Pharmaceutical Specialty: Compounding Pharmacist

Pharmaceutical Specialty: Compounding Pharmacist

Dating back to 2600 BC, pharmacy’s earliest records in ancient Babylon and Egypt have shown that the duties of a pharmacist pivoted around the creation of medicinal treatment by compounding. Pharmaceutical compounding by FDA definition is, “the combining, mixing, or altering of ingredients to create a customized medication for an individual patient.” (1) This practice can be seen in its most primitive form in 1500 BC, as the ancient Egyptians gathered various herbs and a “chief fabricator” would compound a medication with different plants as ingredients (2). A similar practice of pharmacists extracting and combining active and inactive ingredients continued to be widespread throughout the history of pharmacy until the twentieth century when advanced technology for drug manufacture was created and manufacturing companies began to commercially fabricate drugs (1). By the 1960’s, the majority of pharmacists had become dispensers of medication, no longer the scientists in charge of compounding (1). Although modern-day pharmacy has changed in numerous ways as far as creation of drugs is concerned, compounding is still a vital skill for a pharmacist and compounding pharmacy is a career track that deserves to be explored for its unique patient-centered focus.

The role of a compounding pharmacist is to ensure medications are compounded based on the standards set by the FDA, or Federal Drug Administration. These regulations apply to numerous areas including purity, stability, record keeping, quality, packing and various other practices (1). A quality product is essential when compounding is involved, as the patients who are receiving the compounded medications are usually doing so due to intolerance for a manufactured product, sensitivity to particular medications, or need for specialty medications (3). A compound pharmacist must have suitable references to refer to in order to create a quality product through compounding. In addition, the compounding pharmacist must also work closely with prescribing physicians in order to ensure the patient is being compliant and is receiving the correct form of the medication they need (1).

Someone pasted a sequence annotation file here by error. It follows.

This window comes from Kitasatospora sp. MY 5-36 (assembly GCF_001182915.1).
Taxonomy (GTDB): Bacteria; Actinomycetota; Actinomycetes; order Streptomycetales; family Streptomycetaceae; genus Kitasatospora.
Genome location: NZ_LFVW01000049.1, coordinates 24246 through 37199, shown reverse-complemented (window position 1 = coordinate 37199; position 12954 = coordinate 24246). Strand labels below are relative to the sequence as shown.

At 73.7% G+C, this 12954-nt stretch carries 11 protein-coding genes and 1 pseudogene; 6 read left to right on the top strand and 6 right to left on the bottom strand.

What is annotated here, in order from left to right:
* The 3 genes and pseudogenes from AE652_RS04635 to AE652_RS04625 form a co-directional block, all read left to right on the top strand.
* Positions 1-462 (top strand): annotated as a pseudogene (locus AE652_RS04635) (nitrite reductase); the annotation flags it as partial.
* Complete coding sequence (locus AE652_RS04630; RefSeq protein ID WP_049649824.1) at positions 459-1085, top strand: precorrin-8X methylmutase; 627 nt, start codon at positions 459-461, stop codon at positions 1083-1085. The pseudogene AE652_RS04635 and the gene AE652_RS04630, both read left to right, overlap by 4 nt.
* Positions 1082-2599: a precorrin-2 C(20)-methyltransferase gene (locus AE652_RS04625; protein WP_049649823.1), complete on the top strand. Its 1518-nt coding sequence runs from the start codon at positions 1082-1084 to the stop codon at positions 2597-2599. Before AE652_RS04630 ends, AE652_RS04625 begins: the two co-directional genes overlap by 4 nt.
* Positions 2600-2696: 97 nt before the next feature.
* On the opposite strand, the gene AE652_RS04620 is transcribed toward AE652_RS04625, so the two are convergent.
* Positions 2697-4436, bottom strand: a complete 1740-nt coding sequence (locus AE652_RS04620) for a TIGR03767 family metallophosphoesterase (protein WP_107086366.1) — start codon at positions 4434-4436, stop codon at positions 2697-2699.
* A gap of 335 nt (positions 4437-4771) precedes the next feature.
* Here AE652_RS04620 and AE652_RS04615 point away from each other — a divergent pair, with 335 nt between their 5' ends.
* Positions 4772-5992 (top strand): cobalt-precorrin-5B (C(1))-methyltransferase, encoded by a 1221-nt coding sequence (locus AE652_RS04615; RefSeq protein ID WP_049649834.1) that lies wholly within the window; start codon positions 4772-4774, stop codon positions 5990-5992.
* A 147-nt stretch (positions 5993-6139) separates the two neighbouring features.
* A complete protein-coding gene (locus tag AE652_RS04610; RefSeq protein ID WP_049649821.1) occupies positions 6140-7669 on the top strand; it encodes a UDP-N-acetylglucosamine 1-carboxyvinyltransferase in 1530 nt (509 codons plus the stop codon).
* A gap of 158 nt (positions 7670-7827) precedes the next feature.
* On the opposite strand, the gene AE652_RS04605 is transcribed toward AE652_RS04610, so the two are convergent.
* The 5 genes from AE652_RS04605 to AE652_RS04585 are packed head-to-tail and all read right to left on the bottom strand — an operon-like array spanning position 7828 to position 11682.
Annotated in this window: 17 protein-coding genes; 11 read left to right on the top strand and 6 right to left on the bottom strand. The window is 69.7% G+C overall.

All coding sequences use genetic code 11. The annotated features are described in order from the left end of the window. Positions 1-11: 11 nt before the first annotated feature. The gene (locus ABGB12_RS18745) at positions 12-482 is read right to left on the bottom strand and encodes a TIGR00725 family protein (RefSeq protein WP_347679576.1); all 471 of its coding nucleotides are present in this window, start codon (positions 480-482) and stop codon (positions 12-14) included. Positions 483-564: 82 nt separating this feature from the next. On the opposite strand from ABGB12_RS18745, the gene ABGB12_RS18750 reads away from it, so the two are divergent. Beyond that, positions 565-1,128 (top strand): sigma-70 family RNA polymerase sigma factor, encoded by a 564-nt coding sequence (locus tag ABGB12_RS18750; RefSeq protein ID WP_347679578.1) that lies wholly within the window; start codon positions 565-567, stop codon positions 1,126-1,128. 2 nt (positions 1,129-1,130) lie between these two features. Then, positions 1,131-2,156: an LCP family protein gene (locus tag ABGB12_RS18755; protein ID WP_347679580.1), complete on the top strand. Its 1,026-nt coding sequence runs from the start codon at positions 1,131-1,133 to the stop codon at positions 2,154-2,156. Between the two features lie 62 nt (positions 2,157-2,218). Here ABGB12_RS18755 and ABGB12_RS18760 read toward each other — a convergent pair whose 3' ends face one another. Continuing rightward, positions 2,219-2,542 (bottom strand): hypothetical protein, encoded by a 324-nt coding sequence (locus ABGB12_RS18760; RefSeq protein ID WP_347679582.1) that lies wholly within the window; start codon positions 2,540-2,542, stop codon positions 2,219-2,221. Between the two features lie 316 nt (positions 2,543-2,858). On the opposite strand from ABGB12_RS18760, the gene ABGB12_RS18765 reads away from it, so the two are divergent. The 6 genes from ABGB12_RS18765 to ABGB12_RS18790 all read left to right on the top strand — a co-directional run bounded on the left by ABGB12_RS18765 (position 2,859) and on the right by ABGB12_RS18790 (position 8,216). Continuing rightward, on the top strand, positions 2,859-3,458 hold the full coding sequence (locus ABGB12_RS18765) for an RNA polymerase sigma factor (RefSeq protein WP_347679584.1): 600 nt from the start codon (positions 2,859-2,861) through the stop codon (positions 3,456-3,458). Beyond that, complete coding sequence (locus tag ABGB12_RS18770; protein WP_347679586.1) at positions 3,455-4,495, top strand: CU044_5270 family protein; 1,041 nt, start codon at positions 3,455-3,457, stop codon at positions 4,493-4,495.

A compounding pharmacist can truly make a difference in the lives of patients, as they can cater to the needs of each individual and improve patient compliance. These pharmacists can change the taste of a medication, alter the strength, or even formulate a new dosage form for a drug depending on a patient’s preferences and limitations (3). In this way, patients including children, the elderly, end-of-life, and even veterinary can greatly benefit from improved health options (1). There can be a high amount of patient interaction in this particular field of pharmacy depending on the work setting, which is another benefit compounding offers. In addition to making a difference, the problem solving challenges a compounding pharmacists face every day provide a rewarding and not at all monotonous experience.

There are several disadvantages in becoming a compounding pharmacist. A compounding professional will have much competition with retail chains that offer the manufactured drugs that patients have come to expect from pharmacies. In some work settings, such as a hospital, a compounding pharmacist may not have much patient interaction. In addition, the critical thinking and lab skills involved in this profession are not for everyone.

Overall, becoming a compounding pharmacist is a rewarding career path that makes a difference in the lives of a multitude of people. Although technology and drug manufacturers have a monopoly on the drug market today, compounding offers specialized patient attention and customization of drugs that retail pharmacies simply cannot provide. Compounding pharmacists truly put the patient first and attend to his or her limitations and needs.

Works Cited

1. Terrie, Yvette, RPh. "Pharmacy Compounding is Flourishing Again." Pharmacy Times. 6 Nov. 2010. .

2. Bender, George. "History of Pharmacy." WSU College of Pharmacy. 6 Nov. 2010. .

3. "What is Pharmacy Compounding?" International Academy of Compounding Pharmacists. 7 Nov. 2010. .